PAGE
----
Finance Finance News Home among the gum trees? The changing face of the Australian dream

Home among the gum trees? The changing face of the Australian dream

Australians' idea of the dream home has changed.
The great Australian dream is changing as HSBC data shows home preferences have shifted. Photo: AAP
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Pools, spare rooms and even bathtubs have been dropped from the average Australian’s idea of their “dream home”, as buyers increasingly look for high-tech homes in pet-friendly neighbourhoods.

The Great Australian Dream Home survey, conducted by HSBC, found people’s idea of a dream house have changed in recent years, with some of the traditional features that previous generations held most dear being dropped.

Tubs are no longer seen as necessary features in a bathroom, and pools and spare bedrooms have similarly lost their appeal.

Instead, HSBC found “Scandinavian” style buildings with “high-tech amenities” were the new dream properties. Features such as walk-in wardrobes, marble bathrooms, and modern kitchens were also high on buyers’ dream list.

The Australian dream has changed to a more modern home.
Australians are increasingly looking for modern, high-tech homes.

Certain traditional features remain unchanged, however. Barbecues and Hills Hoist clotheslines are still features sought after by most Australians, as is the idea of living in a single-storey, freestanding building.

One of the more surprising finds was that more Australians valued pet-friendly accommodation (69 per cent) over living in a school catchment zone (31 per cent).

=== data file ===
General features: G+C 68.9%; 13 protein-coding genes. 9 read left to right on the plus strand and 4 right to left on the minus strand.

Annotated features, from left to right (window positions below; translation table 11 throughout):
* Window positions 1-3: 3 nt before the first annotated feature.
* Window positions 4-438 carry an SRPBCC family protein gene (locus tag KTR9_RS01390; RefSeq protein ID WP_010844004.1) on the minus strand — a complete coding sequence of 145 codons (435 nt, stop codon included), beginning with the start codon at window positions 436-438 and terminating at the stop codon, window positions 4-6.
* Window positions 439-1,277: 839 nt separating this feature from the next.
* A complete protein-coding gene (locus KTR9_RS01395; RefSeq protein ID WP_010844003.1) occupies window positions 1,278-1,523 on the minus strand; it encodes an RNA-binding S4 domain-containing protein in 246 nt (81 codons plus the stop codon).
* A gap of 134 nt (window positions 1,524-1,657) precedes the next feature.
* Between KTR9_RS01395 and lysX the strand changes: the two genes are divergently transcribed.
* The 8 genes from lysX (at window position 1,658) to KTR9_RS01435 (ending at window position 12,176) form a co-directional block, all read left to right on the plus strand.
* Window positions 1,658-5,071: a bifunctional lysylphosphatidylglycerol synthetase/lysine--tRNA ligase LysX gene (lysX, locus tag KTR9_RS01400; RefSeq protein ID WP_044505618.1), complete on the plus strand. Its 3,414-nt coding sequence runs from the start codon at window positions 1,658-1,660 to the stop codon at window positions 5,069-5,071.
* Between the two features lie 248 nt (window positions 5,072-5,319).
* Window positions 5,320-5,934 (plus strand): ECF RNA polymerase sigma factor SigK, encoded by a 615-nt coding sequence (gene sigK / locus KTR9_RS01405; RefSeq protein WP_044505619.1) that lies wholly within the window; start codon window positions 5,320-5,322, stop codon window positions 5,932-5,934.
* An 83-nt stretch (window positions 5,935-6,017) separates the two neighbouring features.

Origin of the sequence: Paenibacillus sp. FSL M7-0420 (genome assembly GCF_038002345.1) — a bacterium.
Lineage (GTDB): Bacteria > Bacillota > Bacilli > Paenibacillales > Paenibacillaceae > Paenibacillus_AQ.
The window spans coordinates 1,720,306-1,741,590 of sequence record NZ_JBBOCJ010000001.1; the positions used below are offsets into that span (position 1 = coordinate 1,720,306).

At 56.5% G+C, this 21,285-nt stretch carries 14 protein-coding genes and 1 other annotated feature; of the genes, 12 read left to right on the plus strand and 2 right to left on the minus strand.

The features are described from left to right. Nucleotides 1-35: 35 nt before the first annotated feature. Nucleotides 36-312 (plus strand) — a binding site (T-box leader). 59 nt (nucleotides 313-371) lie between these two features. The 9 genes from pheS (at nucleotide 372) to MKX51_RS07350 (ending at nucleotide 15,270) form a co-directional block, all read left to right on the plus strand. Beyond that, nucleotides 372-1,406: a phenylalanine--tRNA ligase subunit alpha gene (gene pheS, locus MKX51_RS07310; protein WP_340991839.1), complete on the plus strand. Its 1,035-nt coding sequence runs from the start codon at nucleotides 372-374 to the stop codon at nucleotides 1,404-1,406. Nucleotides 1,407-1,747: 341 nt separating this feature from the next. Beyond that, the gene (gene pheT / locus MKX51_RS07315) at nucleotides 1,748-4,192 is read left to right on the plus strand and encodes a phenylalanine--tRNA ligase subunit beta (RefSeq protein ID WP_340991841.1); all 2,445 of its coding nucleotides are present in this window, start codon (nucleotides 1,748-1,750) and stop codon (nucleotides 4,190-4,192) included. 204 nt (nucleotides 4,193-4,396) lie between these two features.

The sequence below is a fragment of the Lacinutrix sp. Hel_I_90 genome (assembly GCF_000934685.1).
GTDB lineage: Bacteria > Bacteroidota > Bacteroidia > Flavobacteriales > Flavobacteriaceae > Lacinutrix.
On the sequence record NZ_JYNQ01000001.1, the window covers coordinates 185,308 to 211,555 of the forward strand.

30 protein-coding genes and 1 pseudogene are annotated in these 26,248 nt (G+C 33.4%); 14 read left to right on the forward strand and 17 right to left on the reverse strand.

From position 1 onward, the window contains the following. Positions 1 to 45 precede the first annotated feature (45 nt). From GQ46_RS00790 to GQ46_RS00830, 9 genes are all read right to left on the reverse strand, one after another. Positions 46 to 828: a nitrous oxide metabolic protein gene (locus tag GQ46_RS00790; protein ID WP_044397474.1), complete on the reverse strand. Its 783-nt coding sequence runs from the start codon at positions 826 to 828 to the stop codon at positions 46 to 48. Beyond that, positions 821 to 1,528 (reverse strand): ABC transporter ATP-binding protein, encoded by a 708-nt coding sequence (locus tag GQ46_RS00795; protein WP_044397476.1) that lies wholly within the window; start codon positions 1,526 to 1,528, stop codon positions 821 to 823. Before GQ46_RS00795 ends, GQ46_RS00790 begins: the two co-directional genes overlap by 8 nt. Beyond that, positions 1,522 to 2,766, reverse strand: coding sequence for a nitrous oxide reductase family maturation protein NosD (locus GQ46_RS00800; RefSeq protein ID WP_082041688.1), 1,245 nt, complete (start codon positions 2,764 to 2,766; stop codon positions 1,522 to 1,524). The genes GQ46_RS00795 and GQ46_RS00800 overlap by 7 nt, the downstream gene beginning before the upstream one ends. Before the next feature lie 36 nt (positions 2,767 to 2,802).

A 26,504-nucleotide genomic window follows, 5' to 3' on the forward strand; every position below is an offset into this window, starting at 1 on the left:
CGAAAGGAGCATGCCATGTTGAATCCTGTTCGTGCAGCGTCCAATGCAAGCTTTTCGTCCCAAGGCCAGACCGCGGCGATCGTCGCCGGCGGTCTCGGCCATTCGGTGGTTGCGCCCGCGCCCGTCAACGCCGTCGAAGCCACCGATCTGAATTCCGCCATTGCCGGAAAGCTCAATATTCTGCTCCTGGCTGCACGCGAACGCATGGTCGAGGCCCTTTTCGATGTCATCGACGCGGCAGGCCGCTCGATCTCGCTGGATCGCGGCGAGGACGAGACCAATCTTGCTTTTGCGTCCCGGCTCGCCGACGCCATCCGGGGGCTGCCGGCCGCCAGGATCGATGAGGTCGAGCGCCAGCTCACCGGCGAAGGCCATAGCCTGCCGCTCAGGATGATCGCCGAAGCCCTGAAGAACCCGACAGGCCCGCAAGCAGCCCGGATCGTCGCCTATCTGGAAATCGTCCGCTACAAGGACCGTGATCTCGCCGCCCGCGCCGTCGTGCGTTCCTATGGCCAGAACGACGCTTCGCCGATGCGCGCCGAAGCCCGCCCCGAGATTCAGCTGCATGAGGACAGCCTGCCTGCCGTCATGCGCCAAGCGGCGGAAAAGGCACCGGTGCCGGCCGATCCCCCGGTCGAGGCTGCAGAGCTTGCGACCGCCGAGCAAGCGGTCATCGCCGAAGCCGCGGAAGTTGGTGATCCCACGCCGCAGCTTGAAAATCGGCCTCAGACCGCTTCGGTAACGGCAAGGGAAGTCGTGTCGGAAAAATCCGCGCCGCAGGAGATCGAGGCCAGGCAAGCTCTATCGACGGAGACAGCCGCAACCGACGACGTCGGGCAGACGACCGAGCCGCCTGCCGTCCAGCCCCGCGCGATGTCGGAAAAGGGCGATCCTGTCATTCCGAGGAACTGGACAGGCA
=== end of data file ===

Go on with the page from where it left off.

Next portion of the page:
“One-quarter of Australians said the pet they had (or wanted) influenced their choice of housing,” the report said.

Location, location, location

In the past five years, home owners have migrated to outer suburban areas in hope of buying their slice of the Australian dream, Geoff Brailey, lead solution designer with social research company McCrindle, said.

Mr Brailey said this shift is the result of rising house prices and home owners questioning their perception of value.

Ken Premtic, a buyer’s advocate with Melbourne business Secret Agent, said younger buyers value different things from previous generations. For instance, those aged 20 to 30 were more likely to buy smaller properties closer to city centres, rather than moving further out into the suburbs to find a big backyard.

Mr Brailey said this trend was likely to continue in the next five years.

“We are seeing a move away from standalone properties to apartment-style living, where Aussies can maintain their lifestyles, in desirable locations,” he said.

“Australians are looking to move towards transport links, and in high-density areas – backyards to balconies.”

People in this age group also valued the design of a property more highly, and judged a home on its use of space, the materials used to build it, and how sustainable it is.

Price a big issue

Price also plays a big role in buyers’ preferences.

Alice Del Vecchio, HSBC’s head of mortgages, said money was one of the chief barriers to Australians owning their dream home.

Work and family commitments were also cited as holding back home owners.

“In the meantime, they personalise their home with their choice of furnishings, spending on average $582 a year on home decor and $897 on fittings and fixtures,” she said.

Mr Premtic said this also feeds into the nation’s diminishing fascination with pool ownership. Pools typically add 5 to 10 per cent to the value of a property, but also bring additional maintenance costs.

“There’s a saying that people only use their pool three times a year,” he said.

“People don’t really use them that much, which makes the cost of use pretty substantial.”

Garages and spare rooms also put cost pressures on home owners,  the HSBC report said.

Spare bedrooms are used by guests less than once a month in 62 per cent of cases, and while 39 per cent of home owners have two car spots, almost half of those people don’t use both spaces.